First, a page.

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Title:Re-localization of SNARE proteins in mouse sperm prior to the acrosome reaction
Author(s):Sharif, Momal
Department / Program:Animal Sciences
Discipline:Animal Sciences
Degree Granting Institution:University of Illinois at Urbana-Champaign
Soluble NSF Attachment Protein Receptor (SNARE) proteins
Acrosome Reaction
Abstract:The principal role of SNARE proteins is to arbitrate vesicle fusion to a target membrane. Formation of tripartite SNARE protein complexes between SNARE proteins on opposing membranes is the minimal requirement for membrane fusion. The SNARE protein family is large, consisting of more than 60 members. A member of the SNARE family, syntaxin, is found on the sperm plasma membrane while synaptobrevin, is found on the outer acrosomal membrane. During the sperm acrosome reaction, the outer acrosomal membrane fuses at hundreds of points with the overlying plasma membrane, resulting in release of the acrosomal contents. We hypothesize that syntaxin and synaptobrevin re-localize within the sperm plasma membrane prior to the acrosome reaction to form SNARE complexes and promote membrane fusion at hundreds of specific points. Immunofluorescence was used to localize both syntaxin and synaptobrevin in mouse epididymal sperm before and after capacitation. Sperm were fixed and incubated with antibodies to syntaxin, synaptobrevin and then fluorescent secondary antibodies. Super resolution Structured Illumination Microscopy (SR-SIM) was used to examine samples collected at 0, 10, 30, 60, and 120 min of capacitation time, to obtain 3D images of SNARE localization. Quantification of the images was completed using western blotting and by image analysis, using IMARIS, which interpreted the total syntaxin and synaptobrevin positive volume. Results showed that syntaxin-positive volume and syntaxin content remained the same in capacitated and non-capacitated sperm but the location of syntaxin after capacitation was more restricted to the apical ridge of the plasma membrane overlying the acrosome in more than 90% of the sperm observed. The effect of bicarbonate (HCO3-) and BSA, agents necessary in the medium for capacitation, was also investigated. Bicarbonate (HCO3-), which activates soluble adenylate cyclase, was not necessary for re-localization of syntaxin. On the other hand, BSA, which promotes cholesterol efflux, was required for syntaxin re-localization. In the case of synaptobrevin, the volume of protein remained the same in both capacitated and non-capacitated sperm. Synaptobrevin was found at the apical ridge of the sperm head prior to and following capacitation in approximately 83% of the sperm observed. Our results demonstrate that, unlike syntaxin, synaptobrevin does not shift during the plasma membrane modifications that occur in sperm during capacitation. Syntaxin and synaptobrevin did not co-localize at any time during capacitating and non-capacitating conditions in sperm. Our results will help in identification of pathways that may regulate SNARE localization and function during capacitation, membrane fusion and the acrosome reaction.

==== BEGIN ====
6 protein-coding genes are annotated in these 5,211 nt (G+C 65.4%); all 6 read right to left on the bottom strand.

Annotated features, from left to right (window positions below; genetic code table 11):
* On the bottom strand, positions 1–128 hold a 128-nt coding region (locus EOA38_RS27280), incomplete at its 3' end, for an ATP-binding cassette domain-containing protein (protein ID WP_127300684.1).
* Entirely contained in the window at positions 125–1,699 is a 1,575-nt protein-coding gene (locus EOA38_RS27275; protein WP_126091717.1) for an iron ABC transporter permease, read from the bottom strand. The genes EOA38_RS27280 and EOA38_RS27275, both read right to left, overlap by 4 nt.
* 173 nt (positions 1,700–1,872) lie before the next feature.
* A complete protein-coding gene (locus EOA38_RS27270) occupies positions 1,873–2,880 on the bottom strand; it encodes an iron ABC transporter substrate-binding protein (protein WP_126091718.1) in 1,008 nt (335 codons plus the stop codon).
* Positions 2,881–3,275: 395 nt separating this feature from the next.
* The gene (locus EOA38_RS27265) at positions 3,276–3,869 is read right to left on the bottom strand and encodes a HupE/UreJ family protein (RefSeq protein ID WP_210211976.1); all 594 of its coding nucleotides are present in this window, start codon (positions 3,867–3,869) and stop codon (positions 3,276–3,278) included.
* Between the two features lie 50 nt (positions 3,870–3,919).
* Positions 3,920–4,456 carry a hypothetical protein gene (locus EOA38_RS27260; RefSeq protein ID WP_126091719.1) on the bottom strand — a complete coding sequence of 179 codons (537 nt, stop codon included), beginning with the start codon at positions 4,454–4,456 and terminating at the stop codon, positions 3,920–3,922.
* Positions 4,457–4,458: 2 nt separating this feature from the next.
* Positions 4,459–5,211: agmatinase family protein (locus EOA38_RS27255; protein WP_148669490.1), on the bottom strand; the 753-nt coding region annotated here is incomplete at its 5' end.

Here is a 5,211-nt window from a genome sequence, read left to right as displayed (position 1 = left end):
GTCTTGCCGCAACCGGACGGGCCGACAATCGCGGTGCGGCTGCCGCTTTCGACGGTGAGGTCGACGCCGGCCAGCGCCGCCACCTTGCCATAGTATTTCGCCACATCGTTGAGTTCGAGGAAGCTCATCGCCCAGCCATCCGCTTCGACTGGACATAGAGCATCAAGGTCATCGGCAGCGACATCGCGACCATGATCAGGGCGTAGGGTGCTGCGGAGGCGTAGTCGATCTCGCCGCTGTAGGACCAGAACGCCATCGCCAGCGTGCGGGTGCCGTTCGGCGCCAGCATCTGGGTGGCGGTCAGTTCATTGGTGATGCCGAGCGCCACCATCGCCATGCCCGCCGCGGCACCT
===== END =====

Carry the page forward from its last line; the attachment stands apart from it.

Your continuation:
Issue Date:2015-04-28
Rights Information:Copyright 2015 Momal Sharif
Date Available in IDEALS:2015-07-22
Date Deposited:May 2015

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